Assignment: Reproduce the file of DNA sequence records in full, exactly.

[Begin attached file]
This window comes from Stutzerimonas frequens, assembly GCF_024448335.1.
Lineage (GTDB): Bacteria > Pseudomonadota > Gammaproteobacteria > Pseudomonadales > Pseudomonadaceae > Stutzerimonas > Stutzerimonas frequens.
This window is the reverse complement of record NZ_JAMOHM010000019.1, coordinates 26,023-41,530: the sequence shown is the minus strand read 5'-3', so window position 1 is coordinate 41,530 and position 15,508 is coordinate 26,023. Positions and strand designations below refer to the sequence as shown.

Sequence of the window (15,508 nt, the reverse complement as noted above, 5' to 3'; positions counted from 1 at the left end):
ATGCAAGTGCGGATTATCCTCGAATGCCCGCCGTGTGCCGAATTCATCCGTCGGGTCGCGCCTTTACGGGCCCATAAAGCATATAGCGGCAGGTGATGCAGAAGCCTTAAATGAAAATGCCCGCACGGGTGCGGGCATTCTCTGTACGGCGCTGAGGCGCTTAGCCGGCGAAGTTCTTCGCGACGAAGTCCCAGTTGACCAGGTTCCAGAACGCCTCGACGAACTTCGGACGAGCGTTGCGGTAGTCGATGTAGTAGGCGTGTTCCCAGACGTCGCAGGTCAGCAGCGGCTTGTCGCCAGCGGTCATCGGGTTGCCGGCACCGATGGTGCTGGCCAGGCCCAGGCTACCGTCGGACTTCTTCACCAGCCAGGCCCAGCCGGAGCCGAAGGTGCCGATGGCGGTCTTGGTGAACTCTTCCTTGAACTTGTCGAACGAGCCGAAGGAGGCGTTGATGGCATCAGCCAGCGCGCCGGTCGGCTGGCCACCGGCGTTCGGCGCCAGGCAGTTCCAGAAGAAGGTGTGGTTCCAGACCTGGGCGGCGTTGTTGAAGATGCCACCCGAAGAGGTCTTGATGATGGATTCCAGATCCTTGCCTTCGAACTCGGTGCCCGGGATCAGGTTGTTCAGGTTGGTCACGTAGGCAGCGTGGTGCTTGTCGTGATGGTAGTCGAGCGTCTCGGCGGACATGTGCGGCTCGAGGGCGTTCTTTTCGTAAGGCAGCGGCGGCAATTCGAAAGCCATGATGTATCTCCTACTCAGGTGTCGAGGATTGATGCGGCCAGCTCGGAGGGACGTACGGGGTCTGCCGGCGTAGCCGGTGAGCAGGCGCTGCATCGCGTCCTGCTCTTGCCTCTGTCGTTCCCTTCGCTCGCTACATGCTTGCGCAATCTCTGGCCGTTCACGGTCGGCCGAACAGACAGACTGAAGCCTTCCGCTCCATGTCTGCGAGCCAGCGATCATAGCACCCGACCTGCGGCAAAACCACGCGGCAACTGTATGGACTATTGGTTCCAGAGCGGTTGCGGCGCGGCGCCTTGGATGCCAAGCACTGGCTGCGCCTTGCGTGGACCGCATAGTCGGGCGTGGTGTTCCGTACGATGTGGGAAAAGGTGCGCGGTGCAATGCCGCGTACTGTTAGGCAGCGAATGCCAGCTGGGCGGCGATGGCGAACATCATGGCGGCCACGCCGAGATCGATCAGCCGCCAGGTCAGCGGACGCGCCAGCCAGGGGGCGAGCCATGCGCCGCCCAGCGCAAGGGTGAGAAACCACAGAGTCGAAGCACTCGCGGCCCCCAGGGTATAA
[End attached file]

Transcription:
This window comes from Stutzerimonas frequens, assembly GCF_024448335.1.
Lineage (GTDB): Bacteria > Pseudomonadota > Gammaproteobacteria > Pseudomonadales > Pseudomonadaceae > Stutzerimonas > Stutzerimonas frequens.
This window is the reverse complement of record NZ_JAMOHM010000019.1, coordinates 26,023-41,530: the sequence shown is the minus strand read 5'-3', so window position 1 is coordinate 41,530 and position 15,508 is coordinate 26,023. Positions and strand designations below refer to the sequence as shown.

Sequence of the window (15,508 nt, the reverse complement as noted above, 5' to 3'; positions counted from 1 at the left end):
ATGCAAGTGCGGATTATCCTCGAATGCCCGCCGTGTGCCGAATTCATCCGTCGGGTCGCGCCTTTACGGGCCCATAAAGCATATAGCGGCAGGTGATGCAGAAGCCTTAAATGAAAATGCCCGCACGGGTGCGGGCATTCTCTGTACGGCGCTGAGGCGCTTAGCCGGCGAAGTTCTTCGCGACGAAGTCCCAGTTGACCAGGTTCCAGAACGCCTCGACGAACTTCGGACGAGCGTTGCGGTAGTCGATGTAGTAGGCGTGTTCCCAGACGTCGCAGGTCAGCAGCGGCTTGTCGCCAGCGGTCATCGGGTTGCCGGCACCGATGGTGCTGGCCAGGCCCAGGCTACCGTCGGACTTCTTCACCAGCCAGGCCCAGCCGGAGCCGAAGGTGCCGATGGCGGTCTTGGTGAACTCTTCCTTGAACTTGTCGAACGAGCCGAAGGAGGCGTTGATGGCATCAGCCAGCGCGCCGGTCGGCTGGCCACCGGCGTTCGGCGCCAGGCAGTTCCAGAAGAAGGTGTGGTTCCAGACCTGGGCGGCGTTGTTGAAGATGCCACCCGAAGAGGTCTTGATGATGGATTCCAGATCCTTGCCTTCGAACTCGGTGCCCGGGATCAGGTTGTTCAGGTTGGTCACGTAGGCAGCGTGGTGCTTGTCGTGATGGTAGTCGAGCGTCTCGGCGGACATGTGCGGCTCGAGGGCGTTCTTTTCGTAAGGCAGCGGCGGCAATTCGAAAGCCATGATGTATCTCCTACTCAGGTGTCGAGGATTGATGCGGCCAGCTCGGAGGGACGTACGGGGTCTGCCGGCGTAGCCGGTGAGCAGGCGCTGCATCGCGTCCTGCTCTTGCCTCTGTCGTTCCCTTCGCTCGCTACATGCTTGCGCAATCTCTGGCCGTTCACGGTCGGCCGAACAGACAGACTGAAGCCTTCCGCTCCATGTCTGCGAGCCAGCGATCATAGCACCCGACCTGCGGCAAAACCACGCGGCAACTGTATGGACTATTGGTTCCAGAGCGGTTGCGGCGCGGCGCCTTGGATGCCAAGCACTGGCTGCGCCTTGCGTGGACCGCATAGTCGGGCGTGGTGTTCCGTACGATGTGGGAAAAGGTGCGCGGTGCAATGCCGCGTACTGTTAGGCAGCGAATGCCAGCTGGGCGGCGATGGCGAACATCATGGCGGCCACGCCGAGATCGATCAGCCGCCAGGTCAGCGGACGCGCCAGCCAGGGGGCGAGCCATGCGCCGCCCAGCGCAAGGGTGAGAAACCACAGAGTCGAAGCACTCGCGGCCCCCAGGGTATAA